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Can You See Me Now: Apple iPhone's Facial Recognition Excites Brands

By Published on .

Facial technology is also used for fun, like transforming selfies into emojis.
Facial technology is also used for fun, like transforming selfies into emojis. Credit: Apple

Apple's facial recognition technology is both sleek and creepy, and advertisers want in.

On Tuesday, Apple revealed the iPhone X, its next-generation device packed with sensors and high-tech add-ons like Face ID and augmented reality. Face ID is the security measure that unlocks the screen using nothing but a person's face.

The technology is impressive--Apple worked with Hollywood studios to test the software with lifelike masks to verify it couldn't be hacked with even the most sophisticated replica face--but the privacy implications of the phone mapping people's moods is a "little off-putting," says Noah Mallin, managing partner at MEC Wavemaker.

"It's able to track your attention," Mallin says. "And it knows not only what you're paying attention to but if you're smiling or frowning. There's potential to use it to understand people's emotional response."

Even with the creep-factor high, facial recognition could be an invaluable new data set for advertisers and content owners.

The technology could study how people's faces respond to ads, how long they pay attention in social media feeds, if they're still focused on a movie or YouTube video. The phone could tell an app like Spotify what mood a person is in and then tailor a playlist to match it.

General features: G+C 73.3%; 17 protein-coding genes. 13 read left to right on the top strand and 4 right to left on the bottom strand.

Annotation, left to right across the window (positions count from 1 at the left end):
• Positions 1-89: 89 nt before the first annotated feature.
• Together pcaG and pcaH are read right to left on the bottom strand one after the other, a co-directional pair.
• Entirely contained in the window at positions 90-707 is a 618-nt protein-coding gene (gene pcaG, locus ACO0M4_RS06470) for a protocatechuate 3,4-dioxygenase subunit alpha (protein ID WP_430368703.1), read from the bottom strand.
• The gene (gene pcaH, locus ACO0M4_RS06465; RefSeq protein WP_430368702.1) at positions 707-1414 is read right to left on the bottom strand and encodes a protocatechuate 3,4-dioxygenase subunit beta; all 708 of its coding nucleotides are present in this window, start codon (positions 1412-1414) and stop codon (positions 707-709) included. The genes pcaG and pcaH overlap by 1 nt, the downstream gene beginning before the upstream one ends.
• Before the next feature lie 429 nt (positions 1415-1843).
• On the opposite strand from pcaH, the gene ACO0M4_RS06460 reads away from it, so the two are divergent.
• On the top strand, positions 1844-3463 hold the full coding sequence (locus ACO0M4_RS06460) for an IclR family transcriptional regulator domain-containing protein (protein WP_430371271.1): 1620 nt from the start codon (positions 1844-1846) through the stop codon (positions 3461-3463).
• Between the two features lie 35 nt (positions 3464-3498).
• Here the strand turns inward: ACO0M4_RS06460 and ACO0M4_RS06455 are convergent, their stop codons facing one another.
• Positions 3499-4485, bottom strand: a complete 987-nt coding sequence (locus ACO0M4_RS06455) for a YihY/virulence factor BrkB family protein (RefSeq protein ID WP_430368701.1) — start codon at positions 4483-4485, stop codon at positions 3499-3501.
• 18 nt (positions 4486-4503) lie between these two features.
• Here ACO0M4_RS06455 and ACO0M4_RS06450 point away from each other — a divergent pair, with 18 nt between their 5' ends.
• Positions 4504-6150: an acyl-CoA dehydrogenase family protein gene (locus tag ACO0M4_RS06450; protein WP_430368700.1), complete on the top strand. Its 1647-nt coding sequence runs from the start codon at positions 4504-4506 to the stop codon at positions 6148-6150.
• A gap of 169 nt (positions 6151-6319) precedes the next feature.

Tim Cook speaks about the iPhone X.
Tim Cook speaks about the iPhone X. Credit: David Paul Morris/Bloomberg

It is unclear what if any access Apple will give third-parties to use the facial recognition technology, but there are concerns that apps like Facebook and others could use it to get even more data points on users.

Apple did not return a request for comment.

The facial recognition technology also went into less serious phone features like "animojis," augmented reality filters that take a 3D map of a person's face and turn it into their favorite emoji, poop included.

"Good to know billions of dollars of brain power went into that," Mallin says.

Still, augmented reality is big business. Apple developed AR Kit for its latest mobile software, which can be used by agencies and brands to create their own augmented reality products.

For instance, Food Network was among early developer partners to get access to the kit and built a virtual bakery inside it iPhone app. "We thought about how we can make more of a connect with consumers," says Al Ming, vp of product management at Food Network. "So we took the augmented reality technology, and connected it to the way people think about food in a photo and food obsessed culture."

People can build virtual cupcakes and pies in Food Network's app, and share them with friends.

The technology is made all the more impressive with Apple's new edgeless, OLED—organic light emitting diodes--phone screen. Apple also revealed its new TV device, which now is compatible with 4K resolution movies. Apple had to negotiate with Hollywood studios to sell them at the same price as traditional high-definition videos.

The Cupertino, Calif.-company also released a new watch.

The iPhone X will sell for $1,000, when it starts selling at the end of October. But before balking at the price, consider some context:

And that phone couldn't even turn your face into talking poop.
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